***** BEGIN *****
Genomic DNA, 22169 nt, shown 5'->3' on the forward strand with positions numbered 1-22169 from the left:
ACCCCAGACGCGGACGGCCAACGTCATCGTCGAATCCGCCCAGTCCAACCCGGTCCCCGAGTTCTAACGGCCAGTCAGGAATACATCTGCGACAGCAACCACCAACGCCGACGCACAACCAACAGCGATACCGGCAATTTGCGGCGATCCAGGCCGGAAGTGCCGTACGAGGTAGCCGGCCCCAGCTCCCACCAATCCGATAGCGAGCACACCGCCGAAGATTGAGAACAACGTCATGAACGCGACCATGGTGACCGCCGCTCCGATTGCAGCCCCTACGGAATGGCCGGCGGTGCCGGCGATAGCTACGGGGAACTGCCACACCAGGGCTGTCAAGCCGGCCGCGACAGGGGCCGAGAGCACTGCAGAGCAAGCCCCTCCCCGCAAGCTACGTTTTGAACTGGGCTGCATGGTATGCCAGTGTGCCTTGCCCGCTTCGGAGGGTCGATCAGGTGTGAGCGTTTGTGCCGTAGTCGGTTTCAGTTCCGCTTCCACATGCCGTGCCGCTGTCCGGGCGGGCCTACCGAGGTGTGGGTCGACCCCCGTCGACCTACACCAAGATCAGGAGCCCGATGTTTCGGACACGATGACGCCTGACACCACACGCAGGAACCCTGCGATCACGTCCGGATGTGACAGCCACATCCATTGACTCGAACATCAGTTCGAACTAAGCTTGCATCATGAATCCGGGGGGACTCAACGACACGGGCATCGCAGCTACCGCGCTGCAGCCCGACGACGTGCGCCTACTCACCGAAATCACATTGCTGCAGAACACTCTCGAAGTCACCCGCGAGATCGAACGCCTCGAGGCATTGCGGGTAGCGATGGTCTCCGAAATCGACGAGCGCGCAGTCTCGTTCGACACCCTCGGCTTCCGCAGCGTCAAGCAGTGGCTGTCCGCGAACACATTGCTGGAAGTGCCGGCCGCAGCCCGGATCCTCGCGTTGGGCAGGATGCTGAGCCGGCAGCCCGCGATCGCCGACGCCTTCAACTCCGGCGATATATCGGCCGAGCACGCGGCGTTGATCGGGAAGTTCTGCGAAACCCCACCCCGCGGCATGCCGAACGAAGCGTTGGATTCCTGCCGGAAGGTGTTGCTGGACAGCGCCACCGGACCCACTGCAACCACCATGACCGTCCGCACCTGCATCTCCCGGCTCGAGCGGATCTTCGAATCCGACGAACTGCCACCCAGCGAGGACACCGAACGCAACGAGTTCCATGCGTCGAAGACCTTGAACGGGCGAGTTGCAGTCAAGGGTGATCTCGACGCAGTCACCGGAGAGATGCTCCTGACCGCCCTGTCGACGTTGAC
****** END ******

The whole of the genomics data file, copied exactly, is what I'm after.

Genomic DNA, 22169 nt, shown 5'->3' on the forward strand with positions numbered 1-22169 from the left:
ACCCCAGACGCGGACGGCCAACGTCATCGTCGAATCCGCCCAGTCCAACCCGGTCCCCGAGTTCTAACGGCCAGTCAGGAATACATCTGCGACAGCAACCACCAACGCCGACGCACAACCAACAGCGATACCGGCAATTTGCGGCGATCCAGGCCGGAAGTGCCGTACGAGGTAGCCGGCCCCAGCTCCCACCAATCCGATAGCGAGCACACCGCCGAAGATTGAGAACAACGTCATGAACGCGACCATGGTGACCGCCGCTCCGATTGCAGCCCCTACGGAATGGCCGGCGGTGCCGGCGATAGCTACGGGGAACTGCCACACCAGGGCTGTCAAGCCGGCCGCGACAGGGGCCGAGAGCACTGCAGAGCAAGCCCCTCCCCGCAAGCTACGTTTTGAACTGGGCTGCATGGTATGCCAGTGTGCCTTGCCCGCTTCGGAGGGTCGATCAGGTGTGAGCGTTTGTGCCGTAGTCGGTTTCAGTTCCGCTTCCACATGCCGTGCCGCTGTCCGGGCGGGCCTACCGAGGTGTGGGTCGACCCCCGTCGACCTACACCAAGATCAGGAGCCCGATGTTTCGGACACGATGACGCCTGACACCACACGCAGGAACCCTGCGATCACGTCCGGATGTGACAGCCACATCCATTGACTCGAACATCAGTTCGAACTAAGCTTGCATCATGAATCCGGGGGGACTCAACGACACGGGCATCGCAGCTACCGCGCTGCAGCCCGACGACGTGCGCCTACTCACCGAAATCACATTGCTGCAGAACACTCTCGAAGTCACCCGCGAGATCGAACGCCTCGAGGCATTGCGGGTAGCGATGGTCTCCGAAATCGACGAGCGCGCAGTCTCGTTCGACACCCTCGGCTTCCGCAGCGTCAAGCAGTGGCTGTCCGCGAACACATTGCTGGAAGTGCCGGCCGCAGCCCGGATCCTCGCGTTGGGCAGGATGCTGAGCCGGCAGCCCGCGATCGCCGACGCCTTCAACTCCGGCGATATATCGGCCGAGCACGCGGCGTTGATCGGGAAGTTCTGCGAAACCCCACCCCGCGGCATGCCGAACGAAGCGTTGGATTCCTGCCGGAAGGTGTTGCTGGACAGCGCCACCGGACCCACTGCAACCACCATGACCGTCCGCACCTGCATCTCCCGGCTCGAGCGGATCTTCGAATCCGACGAACTGCCACCCAGCGAGGACACCGAACGCAACGAGTTCCATGCGTCGAAGACCTTGAACGGGCGAGTTGCAGTCAAGGGTGATCTCGACGCAGTCACCGGAGAGATGCTCCTGACCGCCCTGTCGACGTTGAC